Through it all I couldn’t stop thinking about Katahdin. I knew it was close, it was just a matter of how long it would-oh.
Well there she is. Let’s do this.
Charging into the storm
The night before our summit bid was cold, wet, and cloudy. My friends and I shared a campsite and waxed poetic on our journeys. Of course, this was only my halfway point, but it still felt special. While checking in, the park ranger warned us that severe thunderstorms at the summit were likely the next day. In order to try and beat the storms, I got up at 3 AM and marched down the trail before sunrise.
I had emptied my pack of all my gear and was moving at a steady clip. As one last joke from Maine, the trail to the summit featured some of the steepest, most exposed scrambling I’d seen yet. But I kept going. And kept getting closer. And before I knew it, I was at the summit, in disbelief that I had made it this far. My NOBO friends were even more emotional than I was.
Then, soon after taking that picture, shit got scary. Some of the loudest thunder I’ve heard in my life boomed, and I could feel static discharge in my trekking poles. The time to celebrate had ended; it was time to run.
The rain and wind came quickly. So did the hail. So did the lightning that turned the sky purple. It was without a doubt the most terrified I have ever been on trail, but we made it through. Now, I can look back and laugh at it all because what’s funnier than personal trauma.
With that, the northern leg of my journey was complete. Hoooooooly shit.
Final Thoughts on the First Half of the AT
So, let’s recap. I made it 1.167.1 miles from Harper’s Ferry to Katahdin in 87 days. Along the way, my patience was constantly being tried. Whether it was the persistent ankle pain of PA, the evil mosquitoes of VT, or the otherworldly ruggedness of NH and ME, I seldom had an easy day. On top of that, I typically felt uncomfortable being open about my queerness; I distinctly recall one cis/het person even telling me to shut up when I stood up for a trans friend.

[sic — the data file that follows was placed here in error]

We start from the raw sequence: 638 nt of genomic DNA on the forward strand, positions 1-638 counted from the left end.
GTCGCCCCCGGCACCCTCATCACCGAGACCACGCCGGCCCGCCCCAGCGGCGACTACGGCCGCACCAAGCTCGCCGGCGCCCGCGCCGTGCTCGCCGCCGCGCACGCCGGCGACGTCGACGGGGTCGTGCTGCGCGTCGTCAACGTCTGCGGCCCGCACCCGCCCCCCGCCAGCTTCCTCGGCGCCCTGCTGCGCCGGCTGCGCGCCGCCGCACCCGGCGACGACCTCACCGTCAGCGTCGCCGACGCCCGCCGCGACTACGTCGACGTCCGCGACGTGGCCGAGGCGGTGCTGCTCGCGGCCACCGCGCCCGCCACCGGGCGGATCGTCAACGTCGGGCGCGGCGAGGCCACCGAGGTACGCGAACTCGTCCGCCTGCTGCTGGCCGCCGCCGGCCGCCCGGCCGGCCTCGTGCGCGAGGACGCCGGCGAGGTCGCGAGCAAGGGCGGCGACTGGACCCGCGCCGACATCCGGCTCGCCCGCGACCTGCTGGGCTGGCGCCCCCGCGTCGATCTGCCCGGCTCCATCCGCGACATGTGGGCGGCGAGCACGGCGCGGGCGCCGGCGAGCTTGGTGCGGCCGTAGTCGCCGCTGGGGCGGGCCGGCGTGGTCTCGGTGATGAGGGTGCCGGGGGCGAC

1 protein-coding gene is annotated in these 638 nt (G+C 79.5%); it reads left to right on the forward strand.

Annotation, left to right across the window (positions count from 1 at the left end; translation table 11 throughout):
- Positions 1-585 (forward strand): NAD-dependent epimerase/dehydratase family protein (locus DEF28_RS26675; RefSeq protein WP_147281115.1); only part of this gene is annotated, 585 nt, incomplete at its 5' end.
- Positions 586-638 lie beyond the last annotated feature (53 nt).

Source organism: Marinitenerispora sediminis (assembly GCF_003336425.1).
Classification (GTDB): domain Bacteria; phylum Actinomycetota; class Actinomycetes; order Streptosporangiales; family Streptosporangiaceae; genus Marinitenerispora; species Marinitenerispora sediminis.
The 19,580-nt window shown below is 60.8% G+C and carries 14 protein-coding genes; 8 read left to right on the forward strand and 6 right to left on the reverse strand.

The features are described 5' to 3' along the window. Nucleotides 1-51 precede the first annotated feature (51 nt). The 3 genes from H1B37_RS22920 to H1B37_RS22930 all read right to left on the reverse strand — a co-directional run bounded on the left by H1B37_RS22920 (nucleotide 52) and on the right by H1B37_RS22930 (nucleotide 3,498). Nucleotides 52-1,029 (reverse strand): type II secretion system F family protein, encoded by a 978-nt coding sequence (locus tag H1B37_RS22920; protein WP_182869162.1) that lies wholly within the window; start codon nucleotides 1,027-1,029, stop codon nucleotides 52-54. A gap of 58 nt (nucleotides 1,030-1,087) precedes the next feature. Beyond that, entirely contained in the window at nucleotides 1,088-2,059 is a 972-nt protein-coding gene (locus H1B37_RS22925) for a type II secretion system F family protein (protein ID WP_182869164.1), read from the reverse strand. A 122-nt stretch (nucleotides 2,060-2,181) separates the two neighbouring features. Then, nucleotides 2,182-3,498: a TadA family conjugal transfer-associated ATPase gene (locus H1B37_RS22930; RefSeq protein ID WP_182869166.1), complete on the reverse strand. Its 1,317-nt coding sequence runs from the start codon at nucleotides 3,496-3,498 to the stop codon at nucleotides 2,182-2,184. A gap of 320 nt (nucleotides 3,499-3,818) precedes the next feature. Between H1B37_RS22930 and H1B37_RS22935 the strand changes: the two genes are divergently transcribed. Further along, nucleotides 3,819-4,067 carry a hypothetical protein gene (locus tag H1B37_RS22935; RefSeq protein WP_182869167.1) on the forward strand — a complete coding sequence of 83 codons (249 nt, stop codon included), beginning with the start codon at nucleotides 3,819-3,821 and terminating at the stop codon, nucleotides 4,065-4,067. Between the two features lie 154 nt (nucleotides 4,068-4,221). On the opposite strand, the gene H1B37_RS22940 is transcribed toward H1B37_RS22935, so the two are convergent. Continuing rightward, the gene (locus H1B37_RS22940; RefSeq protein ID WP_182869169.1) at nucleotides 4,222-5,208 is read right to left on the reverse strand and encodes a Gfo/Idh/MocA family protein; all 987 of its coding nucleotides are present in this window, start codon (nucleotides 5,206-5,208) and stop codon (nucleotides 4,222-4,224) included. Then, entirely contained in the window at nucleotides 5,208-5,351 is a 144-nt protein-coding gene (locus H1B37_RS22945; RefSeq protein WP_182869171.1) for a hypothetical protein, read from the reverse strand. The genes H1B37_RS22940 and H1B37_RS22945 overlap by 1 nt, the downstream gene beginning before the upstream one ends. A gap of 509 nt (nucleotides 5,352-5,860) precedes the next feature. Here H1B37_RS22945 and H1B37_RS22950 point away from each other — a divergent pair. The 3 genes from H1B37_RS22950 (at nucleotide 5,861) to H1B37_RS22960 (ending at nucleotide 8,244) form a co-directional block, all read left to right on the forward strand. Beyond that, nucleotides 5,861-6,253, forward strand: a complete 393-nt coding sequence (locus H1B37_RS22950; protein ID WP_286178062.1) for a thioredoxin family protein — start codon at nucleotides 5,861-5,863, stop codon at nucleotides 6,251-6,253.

Nevertheless, I never wanted to get off. Sure, I asked myself why I was doing this, but I didn’t once think it was time to quit. No, I was meant to finish this. I was meant to fly the trans pride flag atop Katahdin. And I am meant to make it to Georgia and do the same atop Springer. The Appalachian Trail has exceeded every expectation I had.
I’m really looking forward to the second leg as I return to Harper’s Ferry and walk south. To put it simply, I’ll be walking home.
Thanks for making it this far with me. Hope y’all will stick around for another 1,000 miles.
Coming Soon From the Trail Mixtape
- A small child smashes my toe
- Goblin goes urban
- Returning to Harper’s Ferry
- Whatever Virginia has in store
Photos my own. Trail updates are posted as I’m able to write them. Subscribe to my Trek blog via email and follow me on Instagram at the links below. Stay shiny, friends.
This website contains affiliate links, which means The Trek may receive a percentage of any product or service you purchase using the links in the articles or advertisements. The buyer pays the same price as they would otherwise, and your purchase helps to support The Trek's ongoing goal to serve you quality backpacking advice and information. Thanks for your support!
To learn more, please visit the About This Site page.